CAPE TOWN - Africa's first private satellite was purchased by MEDO and Xinabox to help engage young high school students in Maths and Science.
MEDO (Meta Economic Development Organisation) a non-profit organisation and Xinabox, an electronics and technology development company both share the common goal of enriching the lives of young teenagers in SA, so that can persue careers in Maths and Science.
MEDO in partnership with Xinabox launched the programme called Young Women in STEM (Science, Technology, Engineering and Maths) focusing on developing the technical skills and mindsets of young women between grades 9-11 to encourage them to pursue STEM subjects and careers.
This particular programme was sponsored by Avery Dennison.
Bjarke Gotfredsen the founder Xinabox, with the students built dozens of handheld micro sensors with the goal of allowing high schoolers to send their own satellites into orbit.
The satellite will be used to give the students a platform for operating their own classroom ground control.
"We got a list of schools from the Western Cape Educational Department, and sent an online form to all the schools to fill in if they wanted their students to participate, out of the schools who applied, we surveyed the schools by visiting them and interviewed head masters and teachers", said Gotsfredsen.
""We chose 10 high schools in Cape Town. 10 schools of the 21 schools that have applied as we only had funding for 10 schools at that moment. After we did the first site meetings only 8 schools came back to us and the program where done at these 8 schools"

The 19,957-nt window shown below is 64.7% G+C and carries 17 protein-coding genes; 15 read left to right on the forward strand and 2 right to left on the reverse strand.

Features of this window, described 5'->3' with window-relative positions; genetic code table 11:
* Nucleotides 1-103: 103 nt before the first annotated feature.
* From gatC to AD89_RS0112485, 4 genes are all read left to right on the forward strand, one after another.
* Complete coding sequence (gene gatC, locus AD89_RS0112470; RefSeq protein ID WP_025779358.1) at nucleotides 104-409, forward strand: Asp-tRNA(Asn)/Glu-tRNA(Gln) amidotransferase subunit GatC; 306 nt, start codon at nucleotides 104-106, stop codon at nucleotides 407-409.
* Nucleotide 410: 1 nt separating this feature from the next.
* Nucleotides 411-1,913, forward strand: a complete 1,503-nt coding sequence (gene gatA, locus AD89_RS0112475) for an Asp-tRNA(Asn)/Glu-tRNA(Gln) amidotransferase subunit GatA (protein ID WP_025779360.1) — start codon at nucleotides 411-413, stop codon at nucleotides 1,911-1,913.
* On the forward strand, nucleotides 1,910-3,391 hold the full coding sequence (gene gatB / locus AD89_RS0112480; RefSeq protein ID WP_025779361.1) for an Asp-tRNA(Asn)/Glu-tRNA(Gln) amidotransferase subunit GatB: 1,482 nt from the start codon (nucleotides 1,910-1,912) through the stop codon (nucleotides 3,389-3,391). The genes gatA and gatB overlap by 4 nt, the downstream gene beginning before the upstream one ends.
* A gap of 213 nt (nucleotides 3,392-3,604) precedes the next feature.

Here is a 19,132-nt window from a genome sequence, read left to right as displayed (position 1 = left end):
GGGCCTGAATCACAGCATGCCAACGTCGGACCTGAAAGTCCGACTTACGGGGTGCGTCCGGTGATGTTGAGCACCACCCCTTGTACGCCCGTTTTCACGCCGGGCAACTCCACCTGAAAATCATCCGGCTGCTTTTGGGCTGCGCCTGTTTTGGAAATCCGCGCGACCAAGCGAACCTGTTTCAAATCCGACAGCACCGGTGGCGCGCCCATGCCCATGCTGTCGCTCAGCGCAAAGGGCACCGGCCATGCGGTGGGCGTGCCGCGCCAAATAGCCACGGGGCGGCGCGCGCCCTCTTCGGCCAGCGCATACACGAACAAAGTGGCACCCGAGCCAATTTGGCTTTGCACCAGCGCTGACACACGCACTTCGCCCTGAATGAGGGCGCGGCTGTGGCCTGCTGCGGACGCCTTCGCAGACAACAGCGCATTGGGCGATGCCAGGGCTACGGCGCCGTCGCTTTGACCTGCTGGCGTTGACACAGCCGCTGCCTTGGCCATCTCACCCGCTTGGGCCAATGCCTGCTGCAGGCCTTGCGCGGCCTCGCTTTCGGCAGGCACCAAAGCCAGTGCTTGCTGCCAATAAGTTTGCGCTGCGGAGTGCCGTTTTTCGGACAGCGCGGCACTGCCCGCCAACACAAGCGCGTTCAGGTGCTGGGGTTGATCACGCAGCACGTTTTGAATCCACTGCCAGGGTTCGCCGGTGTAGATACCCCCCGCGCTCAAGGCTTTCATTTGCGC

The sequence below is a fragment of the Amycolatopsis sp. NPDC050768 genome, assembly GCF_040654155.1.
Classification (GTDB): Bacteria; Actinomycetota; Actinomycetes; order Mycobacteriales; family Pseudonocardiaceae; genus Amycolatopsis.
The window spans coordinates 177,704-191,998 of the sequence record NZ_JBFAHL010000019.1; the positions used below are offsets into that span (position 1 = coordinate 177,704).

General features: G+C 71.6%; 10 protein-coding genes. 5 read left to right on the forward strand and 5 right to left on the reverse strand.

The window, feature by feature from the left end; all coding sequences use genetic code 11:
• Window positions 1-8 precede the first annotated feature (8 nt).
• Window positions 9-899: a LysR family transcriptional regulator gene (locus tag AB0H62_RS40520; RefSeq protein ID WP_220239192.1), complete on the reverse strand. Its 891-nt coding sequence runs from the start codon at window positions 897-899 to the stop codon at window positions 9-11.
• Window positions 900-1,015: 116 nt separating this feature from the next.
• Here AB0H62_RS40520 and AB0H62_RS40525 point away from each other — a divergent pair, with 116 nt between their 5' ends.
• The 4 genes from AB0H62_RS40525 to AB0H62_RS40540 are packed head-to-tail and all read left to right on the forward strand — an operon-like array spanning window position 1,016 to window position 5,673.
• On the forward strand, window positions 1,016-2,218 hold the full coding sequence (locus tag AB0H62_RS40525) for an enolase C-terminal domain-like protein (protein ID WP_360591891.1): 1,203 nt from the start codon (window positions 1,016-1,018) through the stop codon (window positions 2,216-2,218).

Students from these 8 high schools participated in the programme:
1. Delft Technical High School
2. Zisukhanyo Secondary School
3. Siphamandla Secondary
4. Modderdam High
5. Masibambane High School
6. Soneike High School
7. Claremont High School
8. Western Cape Sport School
Gotsfredson said that students do have a passion to learn more about Maths and Science but tend to get discouraged.
"Like with everything else, it has to be presented properly: First create small wins, then build from there, which is exactly our model. Unfortunately many students get discouraged by their parents, especially girls, which are being told that STEM is not for them. The discouragement for girls is also extended by many head-masters and science/math teachers", said Gotsfredson.
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